Landlords Seek Greater Power Regarding Eviction

There has been a lot of hubbub in the news lately surrounding the argument about whether social landlords are going to be given the power to evict troublesome tenants that caused mayhem during the riots last week. Ministers have revealed that they would back the decision for councils to evict tenants that were involved in causing wanton destruction on our streets. The general consensus of the public also seems to be that social landlords should be given powers to boot out unwanted, violent tenants.

However, where would they all go? Surely this is not the answer as these people will then have to find new accommodation elsewhere. Many people, including Labour MP’s, have warned that by evicting troublesome tenants, the problem can only worsen, as the evicted individuals and families will simply have to move elsewhere, perhaps to a neighbouring borough.

David Cameron

Labour’s Kevin Barron has said: “Removing people for unacceptable behaviour from social houses, for them to be put into other communities and taking that unacceptable behaviour with them, does not solve the problems.”

Meanwhile, David Cameron has given his full support for social landlords to be able to evict tenants: “What I do think can be part of solving the problem is saying to people in social housing: if you misbehave, you can be thrown out of your house.” He then went on to add: “I think there may be opportunities, possibly through the new criminal justice and sentencing legislation, to make sure we are better at confiscating things from people when they commit crimes.”

Ed Miliband, on the other hand, has urged for caution when it comes to making rash, knee-jerk decisions. He was quoted saying: “Knee-jerk solutions often don’t work. Solutions that you come up with on day one may not be such a good idea on day ten. So let’s work through the solutions and come up with the right kind of response. What I would like to see changed is the law which sees ‘looting tourism’. If we can stop people going outside their borough to escape eviction, it can only be a good thing.”

In addition to these discussions, there have also been calls to speed up the eviction process. The Residential Landlords Association, last year, sent a petition to Downing Street calling for a “fast track” eviction process.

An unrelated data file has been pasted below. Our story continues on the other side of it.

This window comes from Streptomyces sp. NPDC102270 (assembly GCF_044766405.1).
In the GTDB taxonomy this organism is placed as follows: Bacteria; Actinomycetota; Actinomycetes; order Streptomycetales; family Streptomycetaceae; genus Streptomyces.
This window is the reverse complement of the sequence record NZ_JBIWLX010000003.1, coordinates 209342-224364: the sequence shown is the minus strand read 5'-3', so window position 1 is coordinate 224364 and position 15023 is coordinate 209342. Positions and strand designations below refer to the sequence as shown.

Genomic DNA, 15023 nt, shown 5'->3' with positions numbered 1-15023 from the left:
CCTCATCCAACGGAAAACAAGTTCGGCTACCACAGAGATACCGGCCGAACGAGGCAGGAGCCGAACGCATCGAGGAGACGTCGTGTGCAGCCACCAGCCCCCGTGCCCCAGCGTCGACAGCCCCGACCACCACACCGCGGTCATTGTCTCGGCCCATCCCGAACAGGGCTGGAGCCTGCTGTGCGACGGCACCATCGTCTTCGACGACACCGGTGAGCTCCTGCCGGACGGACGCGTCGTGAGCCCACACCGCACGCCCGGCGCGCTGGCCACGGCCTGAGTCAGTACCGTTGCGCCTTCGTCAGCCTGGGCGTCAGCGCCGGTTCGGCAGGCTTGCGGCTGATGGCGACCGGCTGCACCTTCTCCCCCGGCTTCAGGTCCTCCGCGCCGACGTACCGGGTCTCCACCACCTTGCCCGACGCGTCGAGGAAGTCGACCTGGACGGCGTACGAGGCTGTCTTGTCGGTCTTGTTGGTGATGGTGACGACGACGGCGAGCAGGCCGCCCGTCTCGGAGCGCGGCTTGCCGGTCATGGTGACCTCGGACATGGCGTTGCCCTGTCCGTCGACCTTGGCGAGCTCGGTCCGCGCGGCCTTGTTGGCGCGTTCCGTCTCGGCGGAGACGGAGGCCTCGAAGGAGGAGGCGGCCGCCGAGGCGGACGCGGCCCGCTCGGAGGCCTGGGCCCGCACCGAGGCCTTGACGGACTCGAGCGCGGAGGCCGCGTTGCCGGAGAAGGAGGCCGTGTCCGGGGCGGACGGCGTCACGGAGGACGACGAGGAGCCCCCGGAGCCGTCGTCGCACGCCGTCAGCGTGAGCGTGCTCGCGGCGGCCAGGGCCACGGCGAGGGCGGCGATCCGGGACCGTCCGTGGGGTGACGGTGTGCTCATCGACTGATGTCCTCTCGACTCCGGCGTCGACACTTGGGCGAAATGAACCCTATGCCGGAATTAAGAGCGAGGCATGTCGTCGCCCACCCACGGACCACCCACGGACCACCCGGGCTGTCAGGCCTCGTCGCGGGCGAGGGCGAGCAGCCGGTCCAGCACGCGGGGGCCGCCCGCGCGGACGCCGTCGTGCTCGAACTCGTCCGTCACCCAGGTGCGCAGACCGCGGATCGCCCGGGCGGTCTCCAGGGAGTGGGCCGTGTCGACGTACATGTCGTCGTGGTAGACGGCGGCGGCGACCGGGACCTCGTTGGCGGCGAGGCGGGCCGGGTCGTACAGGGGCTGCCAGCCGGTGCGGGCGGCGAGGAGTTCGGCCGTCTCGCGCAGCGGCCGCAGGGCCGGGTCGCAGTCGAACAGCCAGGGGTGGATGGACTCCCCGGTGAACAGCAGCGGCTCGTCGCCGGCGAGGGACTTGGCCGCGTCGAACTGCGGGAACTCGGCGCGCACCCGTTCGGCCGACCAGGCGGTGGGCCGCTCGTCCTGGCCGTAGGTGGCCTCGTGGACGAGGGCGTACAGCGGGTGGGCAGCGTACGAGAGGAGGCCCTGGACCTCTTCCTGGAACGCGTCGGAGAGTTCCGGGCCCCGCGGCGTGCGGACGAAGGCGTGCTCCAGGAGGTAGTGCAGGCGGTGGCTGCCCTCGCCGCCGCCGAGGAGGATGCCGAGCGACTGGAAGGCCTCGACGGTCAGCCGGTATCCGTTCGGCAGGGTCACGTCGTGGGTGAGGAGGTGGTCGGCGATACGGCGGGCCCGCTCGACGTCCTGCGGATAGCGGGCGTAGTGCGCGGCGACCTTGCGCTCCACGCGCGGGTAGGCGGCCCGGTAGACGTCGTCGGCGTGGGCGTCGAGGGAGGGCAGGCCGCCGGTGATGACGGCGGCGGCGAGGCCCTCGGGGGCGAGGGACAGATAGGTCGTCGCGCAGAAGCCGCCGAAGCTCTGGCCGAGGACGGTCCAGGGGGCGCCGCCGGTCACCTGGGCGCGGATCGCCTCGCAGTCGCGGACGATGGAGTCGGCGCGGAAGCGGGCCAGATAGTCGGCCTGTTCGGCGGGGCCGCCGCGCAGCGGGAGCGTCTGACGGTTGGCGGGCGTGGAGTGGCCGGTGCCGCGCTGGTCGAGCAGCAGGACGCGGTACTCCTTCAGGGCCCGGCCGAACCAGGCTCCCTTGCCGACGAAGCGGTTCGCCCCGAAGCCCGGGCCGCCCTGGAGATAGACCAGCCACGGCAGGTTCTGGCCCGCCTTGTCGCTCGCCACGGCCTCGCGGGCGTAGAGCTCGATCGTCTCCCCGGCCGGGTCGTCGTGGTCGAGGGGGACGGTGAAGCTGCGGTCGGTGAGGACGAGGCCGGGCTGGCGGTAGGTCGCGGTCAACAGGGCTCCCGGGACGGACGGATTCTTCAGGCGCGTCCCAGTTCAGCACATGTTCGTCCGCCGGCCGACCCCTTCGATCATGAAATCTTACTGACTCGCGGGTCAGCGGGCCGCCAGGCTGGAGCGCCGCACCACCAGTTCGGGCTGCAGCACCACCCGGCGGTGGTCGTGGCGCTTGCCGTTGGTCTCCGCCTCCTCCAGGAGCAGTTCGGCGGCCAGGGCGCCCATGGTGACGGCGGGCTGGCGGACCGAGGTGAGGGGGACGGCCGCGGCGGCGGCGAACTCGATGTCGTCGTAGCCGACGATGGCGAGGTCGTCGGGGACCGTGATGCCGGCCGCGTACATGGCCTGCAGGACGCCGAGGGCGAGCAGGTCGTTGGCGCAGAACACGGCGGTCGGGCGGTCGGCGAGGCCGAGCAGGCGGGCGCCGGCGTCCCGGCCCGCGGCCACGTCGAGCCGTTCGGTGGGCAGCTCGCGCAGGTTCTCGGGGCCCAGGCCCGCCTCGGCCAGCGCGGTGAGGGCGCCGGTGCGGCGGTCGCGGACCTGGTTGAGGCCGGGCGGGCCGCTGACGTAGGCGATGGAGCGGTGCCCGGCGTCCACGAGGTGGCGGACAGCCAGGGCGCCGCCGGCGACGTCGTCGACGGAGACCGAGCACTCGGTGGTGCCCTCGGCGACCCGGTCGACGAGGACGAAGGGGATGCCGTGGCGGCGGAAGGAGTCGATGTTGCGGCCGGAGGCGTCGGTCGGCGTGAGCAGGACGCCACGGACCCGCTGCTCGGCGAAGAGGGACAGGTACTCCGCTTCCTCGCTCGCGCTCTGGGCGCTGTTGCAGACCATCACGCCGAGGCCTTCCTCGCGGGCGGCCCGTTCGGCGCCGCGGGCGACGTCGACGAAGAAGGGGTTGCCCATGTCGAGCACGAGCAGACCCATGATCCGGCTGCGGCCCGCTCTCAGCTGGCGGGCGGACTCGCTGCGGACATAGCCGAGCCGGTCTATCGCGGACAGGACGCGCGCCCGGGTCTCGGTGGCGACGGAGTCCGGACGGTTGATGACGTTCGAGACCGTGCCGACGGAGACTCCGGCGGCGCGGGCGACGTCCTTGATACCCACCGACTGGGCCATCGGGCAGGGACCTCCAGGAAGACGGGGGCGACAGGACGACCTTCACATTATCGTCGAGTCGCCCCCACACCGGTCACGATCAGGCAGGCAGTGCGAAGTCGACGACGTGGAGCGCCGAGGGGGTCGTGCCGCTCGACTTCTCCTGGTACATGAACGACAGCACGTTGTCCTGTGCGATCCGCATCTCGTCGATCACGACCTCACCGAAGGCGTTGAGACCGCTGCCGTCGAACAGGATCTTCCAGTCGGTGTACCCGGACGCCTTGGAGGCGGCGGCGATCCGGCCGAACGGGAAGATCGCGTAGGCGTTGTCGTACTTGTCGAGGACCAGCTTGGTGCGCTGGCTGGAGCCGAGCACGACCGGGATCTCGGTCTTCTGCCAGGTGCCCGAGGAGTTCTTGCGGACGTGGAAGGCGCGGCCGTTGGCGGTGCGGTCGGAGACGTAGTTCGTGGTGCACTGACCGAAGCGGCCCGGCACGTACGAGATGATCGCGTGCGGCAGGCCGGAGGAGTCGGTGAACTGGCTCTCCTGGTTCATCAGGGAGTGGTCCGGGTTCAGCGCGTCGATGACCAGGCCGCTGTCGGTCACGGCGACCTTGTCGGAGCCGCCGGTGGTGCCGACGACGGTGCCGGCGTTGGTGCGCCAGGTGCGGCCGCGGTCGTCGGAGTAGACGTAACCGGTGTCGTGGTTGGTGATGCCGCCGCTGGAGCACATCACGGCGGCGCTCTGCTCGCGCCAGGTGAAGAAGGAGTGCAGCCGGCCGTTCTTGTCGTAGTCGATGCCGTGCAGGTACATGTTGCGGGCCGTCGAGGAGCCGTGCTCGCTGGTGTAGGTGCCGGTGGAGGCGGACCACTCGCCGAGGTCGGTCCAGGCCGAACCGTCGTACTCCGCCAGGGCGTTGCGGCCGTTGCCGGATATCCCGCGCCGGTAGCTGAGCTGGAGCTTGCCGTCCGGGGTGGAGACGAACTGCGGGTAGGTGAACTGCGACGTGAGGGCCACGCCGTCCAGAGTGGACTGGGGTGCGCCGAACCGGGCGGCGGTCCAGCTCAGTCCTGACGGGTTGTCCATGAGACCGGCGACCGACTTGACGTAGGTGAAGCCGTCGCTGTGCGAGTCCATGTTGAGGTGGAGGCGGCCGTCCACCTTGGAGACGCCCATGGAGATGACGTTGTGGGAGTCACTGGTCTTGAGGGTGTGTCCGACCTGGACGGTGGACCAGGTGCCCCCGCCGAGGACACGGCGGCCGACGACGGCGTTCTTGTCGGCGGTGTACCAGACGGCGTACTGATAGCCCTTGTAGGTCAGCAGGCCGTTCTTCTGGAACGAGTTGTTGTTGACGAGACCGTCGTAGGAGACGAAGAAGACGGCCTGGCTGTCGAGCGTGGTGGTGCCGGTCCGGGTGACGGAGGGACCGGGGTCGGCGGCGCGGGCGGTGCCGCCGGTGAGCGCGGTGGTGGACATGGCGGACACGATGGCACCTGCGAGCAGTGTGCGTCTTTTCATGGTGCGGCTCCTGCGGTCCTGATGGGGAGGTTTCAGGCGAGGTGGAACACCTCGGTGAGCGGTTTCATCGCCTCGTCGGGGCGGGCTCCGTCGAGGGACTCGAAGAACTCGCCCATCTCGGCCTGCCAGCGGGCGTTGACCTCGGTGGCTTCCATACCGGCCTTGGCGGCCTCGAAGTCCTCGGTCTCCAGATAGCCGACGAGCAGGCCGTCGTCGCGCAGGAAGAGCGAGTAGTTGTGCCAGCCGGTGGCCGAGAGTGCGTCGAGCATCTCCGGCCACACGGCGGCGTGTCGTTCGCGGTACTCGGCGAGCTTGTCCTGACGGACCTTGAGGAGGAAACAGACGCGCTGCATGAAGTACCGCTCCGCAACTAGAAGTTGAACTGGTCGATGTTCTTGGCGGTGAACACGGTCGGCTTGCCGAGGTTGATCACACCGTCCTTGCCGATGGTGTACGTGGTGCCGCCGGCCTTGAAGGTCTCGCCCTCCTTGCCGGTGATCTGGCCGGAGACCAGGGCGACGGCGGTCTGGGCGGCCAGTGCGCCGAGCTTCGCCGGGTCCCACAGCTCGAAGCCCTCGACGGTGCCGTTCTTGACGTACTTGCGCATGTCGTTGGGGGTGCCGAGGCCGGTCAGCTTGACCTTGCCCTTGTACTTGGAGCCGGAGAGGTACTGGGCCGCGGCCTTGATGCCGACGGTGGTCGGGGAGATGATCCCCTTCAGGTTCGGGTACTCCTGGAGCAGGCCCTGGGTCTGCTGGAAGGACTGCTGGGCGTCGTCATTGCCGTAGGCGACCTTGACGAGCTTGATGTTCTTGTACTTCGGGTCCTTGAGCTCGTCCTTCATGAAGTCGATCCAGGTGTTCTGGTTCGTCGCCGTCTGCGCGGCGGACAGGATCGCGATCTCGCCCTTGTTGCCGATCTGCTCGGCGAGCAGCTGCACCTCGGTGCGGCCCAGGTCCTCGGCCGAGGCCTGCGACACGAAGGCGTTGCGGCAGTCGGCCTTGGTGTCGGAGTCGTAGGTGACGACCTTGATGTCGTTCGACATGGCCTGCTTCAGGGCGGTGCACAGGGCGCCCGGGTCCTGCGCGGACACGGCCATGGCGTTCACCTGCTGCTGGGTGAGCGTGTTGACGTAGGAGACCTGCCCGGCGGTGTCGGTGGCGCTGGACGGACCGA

The latest example of a landlord that had to wait months before being able to evict a tenant came last week when Glenn Schofield’s house was destroyed by troublesome tenants. Carpets have been pulled up, windows smashed, the kitchen ripped out, banisters left hanging off, paint had been thrown across walls and the toilet had been badly blocked. The ceilings upstairs had also caved in. The property is now a total right off and will have to be rebuilt from the ground up. Whilst Landlord Insurance can cover landlords against malicious damage caused by tenants, Mr Schofield was furious about how long it took for him to evict the tenants. He stated: “It’s almost indescribable. I’ve done everything by the book but I don’t understand why it has taken so long.”

Experiences like this are admittedly rare; however, troublesome tenants are certainly not! It is a certain necessity, and responsibility, for those with the power to speed up the eviction process in order to stop tenants abusing the trust, and good will, of many landlords around the country. Being a landlord should not have to be a living nightmare, yet for Mr Schofield he is seemingly still living out his nightmare even after evicting his tenants.

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